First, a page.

I have been reading BBD and Geordie Williamson's “An illustrated guide to perverse sheaves”. The latter has been tremendously helpful to get some intuition for the former.

Let $K$ be some field, and for future use we fix a prime number $\ell$ that is invertible in $K$. (I am particularly interested in finitely generated fields. But I think that this does not matter for what follows.)

Let $f \colon X \to D$ be a Lefschetz pencil of relative dimension $n$. With this I mean: $D = \mathbb{P}^1_K$; $f$ is smooth of relative dimension $n$ over a non-empty open $j \colon U \hookrightarrow D$, and over $i \colon S = (D\setminus U) \to D$ the fibres of $f$ have exactly one ordinary double point and no other singularities, and have dimension $n$. $\def\QQl{\mathbb{Q}_\ell}\def\pR{{}^p\!R}$

Such Lefschetz pencils have been studied in detail, and Picard–Lefschetz theory gives a detailed description of the sheaves $R^qf_*\QQl$. However, I now want to understand the perverse sheaves $\pR^qf_*(\QQl[n+1])$.

Q1. Is there a description of these perverse sheaves in the literature?

The perverse sheaves $F^q = \pR^qf_*(\QQl[n+1])$ are complexes $F^q_{-1} \to F^q_0$, since they are perverse sheaves over a curve. Also, $F^q_0$ is supported on $S$.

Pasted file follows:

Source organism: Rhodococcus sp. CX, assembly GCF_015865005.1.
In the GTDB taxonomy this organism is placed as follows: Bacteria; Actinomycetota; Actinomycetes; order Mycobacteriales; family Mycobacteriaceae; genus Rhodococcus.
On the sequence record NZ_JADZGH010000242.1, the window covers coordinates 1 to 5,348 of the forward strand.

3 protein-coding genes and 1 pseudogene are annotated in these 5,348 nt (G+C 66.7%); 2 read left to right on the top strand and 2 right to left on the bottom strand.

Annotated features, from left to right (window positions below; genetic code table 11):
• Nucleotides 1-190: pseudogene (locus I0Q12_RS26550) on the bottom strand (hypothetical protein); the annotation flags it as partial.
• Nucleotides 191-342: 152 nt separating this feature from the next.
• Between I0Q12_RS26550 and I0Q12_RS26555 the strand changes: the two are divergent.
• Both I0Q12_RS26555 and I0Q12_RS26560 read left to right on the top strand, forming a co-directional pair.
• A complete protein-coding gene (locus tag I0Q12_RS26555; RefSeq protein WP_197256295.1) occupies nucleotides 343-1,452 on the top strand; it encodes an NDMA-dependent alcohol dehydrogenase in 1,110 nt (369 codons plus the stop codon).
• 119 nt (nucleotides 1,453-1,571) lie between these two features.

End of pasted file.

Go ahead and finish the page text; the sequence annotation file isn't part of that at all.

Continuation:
For $q \ne n, n+1$ the classical sheaf $R^qf_*\QQl$ is constant. I have the strong feeling that this means that for $q \ne -1,0,1$ the perverse sheaf $F^q$ is isomorphic to $(R^{n+q}f_*\QQl)[1]$. In other words $F^q_{-1}$ is the constant sheaf $(R^{n+q}f_*\QQl)$ and $F^q_0 = 0$.

For $q = -1,0,1$ my guesses are:

  • $F^q$ is also constant for $q = \pm1$. We have $F^{\pm1}_0 = 0$. The sheaf $F^{-1}_{-1}$ is $R^{n-1}f_*\QQl$, whereas $F^1_{-1}$ is $j_*j^*R^{n+1}f_*\QQl$.
  • For $q = 0$ the description depends on whether the vanishing cycles are trivial or not.
    • If the vanishing cycles are non-trivial, then $F^0_0 = 0$ and $F^0_{-1}$ is $R^nf_*\QQl$. In this case $L = j^*R^nf_*\QQl$ is a local system with non-trivial monodromy, and $F^0 = R^nf_*\QQl = j_{!*}L[1]$.
    • If the vanishing cycles are trivial, then $n$ is odd and $F^0_0 = \bigoplus_{s \in S} \QQl(\tfrac{n+1}{2})_s$. The sheaf $F^0_{-1}$ is isomorphic to $R^{n}f_*\QQl$ which in this case is constant.

So far this picture is only based on my (probably misleading) intuition and on what I know about the classical picture.

Q2. How much of my guess is correct? If it is wrong, how should I fix it? And what is the proper way to prove the correct picture?


Your Answer

By clicking “Post Your Answer”, you agree to our terms of service, privacy policy and cookie policy

Browse other questions tagged or ask your own question.